I never like to write from a place of anger. Anger clouds my true thoughts, skews my intentions, and makes it very damn difficult to access the parts of myself that can see the entire picture. Anger makes me myopic—focusing on a tiny fraction of the whole, at the exclusion of everything else. Anger makes me jump to conclusions, make judgments, and invites me to mistake perspective for truth.
So, just to put it out there, I am very angry as I write this.
Why am I so angry? I’m angry because I am fed up with people who limit their children’s experiences and potential because of their belief in God and/or their ideas about what Black folks will or will not do. I’ve seen this manifest in various ways since landing on planet parenthood, but the following scenario pushed me beyond my limit.
I was sitting with two mothers and their children, and one of the women’s sons was all over the place. He was loud. Very loud. He climbed on chairs, climbed under them, turned cartwheels, and ran around in circles like he was on his own little track. She yelled at him, and when I saw him flinch at the volume and tone of her voice, my heart broke a little.
I signaled little man over, pointed out a stack of children’s books, and asked him to pick out a few, and offered to read to him and the other kids. It took him a while, but he did what he was asked. I read one story, and he and his peers started some kind of game that pulled their attention away from the books and onto trying to make each other laugh. His mother said, “Shoot. I wish that worked at home.”
Then I asked the mom if she thought about introducing mindfulness practices to him. I had to clarify, and asked her if she’d consider teaching her kid how to meditate. The look she gave me…
Her eyes went wide. “You ain’t supposed to do that. That’s how demons get in. It’s against God. And Black people don’t do that anyway.” A one-two punch. I wanted to ask her where she got these notions from, but thought it was best to explain to her what mindfulness could mean. I spoke to her about showing her son how to be aware of his body, his thoughts, and how they both affect other people. I offered her examples of how mindfulness exercises helped my daughter settle down and excel in school. I spoke to her about how corporations are trying their damndest to turn the idea into a business and make us buy things that have been a part of mist world’s cultures since… the beginning.
We need to give our children the tools necessary to survive and thrive in a world where they’re not treated equally for exhibiting the same behaviors as their White counterparts.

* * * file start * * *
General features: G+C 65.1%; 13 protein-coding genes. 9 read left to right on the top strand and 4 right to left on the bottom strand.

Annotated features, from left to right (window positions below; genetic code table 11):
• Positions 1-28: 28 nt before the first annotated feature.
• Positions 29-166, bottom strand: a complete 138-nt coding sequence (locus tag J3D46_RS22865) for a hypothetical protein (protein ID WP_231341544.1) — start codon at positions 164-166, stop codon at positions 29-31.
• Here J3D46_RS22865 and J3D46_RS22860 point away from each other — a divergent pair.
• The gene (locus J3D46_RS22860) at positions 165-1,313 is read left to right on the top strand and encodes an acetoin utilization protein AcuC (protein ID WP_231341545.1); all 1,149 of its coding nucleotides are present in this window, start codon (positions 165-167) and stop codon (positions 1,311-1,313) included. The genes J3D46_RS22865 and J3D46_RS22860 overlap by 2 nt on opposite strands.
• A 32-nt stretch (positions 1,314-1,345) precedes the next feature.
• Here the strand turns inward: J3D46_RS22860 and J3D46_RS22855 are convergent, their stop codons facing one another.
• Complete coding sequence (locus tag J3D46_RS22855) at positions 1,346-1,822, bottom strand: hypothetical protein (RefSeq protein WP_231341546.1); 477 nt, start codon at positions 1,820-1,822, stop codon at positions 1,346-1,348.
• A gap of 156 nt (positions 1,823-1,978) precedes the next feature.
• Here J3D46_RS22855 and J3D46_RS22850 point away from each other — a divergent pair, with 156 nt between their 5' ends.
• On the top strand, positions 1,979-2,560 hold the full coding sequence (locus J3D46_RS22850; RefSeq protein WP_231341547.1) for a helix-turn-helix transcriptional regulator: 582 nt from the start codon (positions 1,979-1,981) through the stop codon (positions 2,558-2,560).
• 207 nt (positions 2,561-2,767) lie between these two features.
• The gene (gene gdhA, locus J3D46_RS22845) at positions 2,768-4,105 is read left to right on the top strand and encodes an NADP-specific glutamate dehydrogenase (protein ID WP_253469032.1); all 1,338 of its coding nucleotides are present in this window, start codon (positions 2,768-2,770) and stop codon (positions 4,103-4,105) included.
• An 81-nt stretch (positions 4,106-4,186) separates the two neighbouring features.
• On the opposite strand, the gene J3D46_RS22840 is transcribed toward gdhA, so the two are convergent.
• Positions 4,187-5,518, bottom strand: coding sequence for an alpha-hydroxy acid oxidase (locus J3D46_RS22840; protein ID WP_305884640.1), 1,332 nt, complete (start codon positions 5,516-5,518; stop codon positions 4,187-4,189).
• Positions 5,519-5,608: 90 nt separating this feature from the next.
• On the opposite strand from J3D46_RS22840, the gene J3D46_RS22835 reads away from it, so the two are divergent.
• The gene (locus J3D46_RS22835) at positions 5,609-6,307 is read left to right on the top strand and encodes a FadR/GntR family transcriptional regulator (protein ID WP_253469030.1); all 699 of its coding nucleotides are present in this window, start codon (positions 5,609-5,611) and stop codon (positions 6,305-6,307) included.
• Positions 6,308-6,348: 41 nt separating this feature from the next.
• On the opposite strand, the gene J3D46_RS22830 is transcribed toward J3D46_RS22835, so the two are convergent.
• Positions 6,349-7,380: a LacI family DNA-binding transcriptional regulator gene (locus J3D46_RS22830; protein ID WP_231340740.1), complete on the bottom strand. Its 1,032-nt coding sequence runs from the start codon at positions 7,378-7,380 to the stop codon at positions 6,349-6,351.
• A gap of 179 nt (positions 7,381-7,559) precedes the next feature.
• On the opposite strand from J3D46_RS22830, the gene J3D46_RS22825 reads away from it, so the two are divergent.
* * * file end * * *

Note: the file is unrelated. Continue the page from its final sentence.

She would not budge. She toed her party line and offered variations of, “God said we shouldn’t” and ‘Black people wouldn’t do that.” I continued to explain the benefits my daughter received. My attempts at convincing her made no difference; she collected her son and moved to the far side of the lobby. The other mother kept quiet, but I noticed her lean towards the other woman.
A belief in God and being Black should never be reasons why we don’t try things to help our children. It should be the exact opposite. Faith and cultural connections should be the spaces from where we can gain clarity; they shouldn’t blind us. From my observations, that little boy could have benefitted greatly from some kind of practice. If he were given the opportunity to learn to sit still, be quiet, to gain a deeper and more active relationship with his mind and body, there’s no telling how much easier his life could be.
So many young Black boys are suspended from school or otherwise ostracized from situations because of high energy levels. Whether this excess energy is from a sugary diet, the elevated stress hormones that so many Black folks are afflicted by, or just natural energy, it has to be effectively addressed.
We need to give our children the tools necessary to survive and thrive in a world where they’re not treated equally for exhibiting the same behaviors as their White counterparts. A little “om” here, some quiet time and stretching there—these can only be helpful additions to our parenting toolbox.
Shawn Taylor is the author of Big Black Penis: Misadventures in Race and Masculinity, and People’s Instinctive Travels and the Paths of Rhythm. He lives in the San Francisco Bay area with his wife and daughter, and can be found sporadically on Twitter @reallovepunk.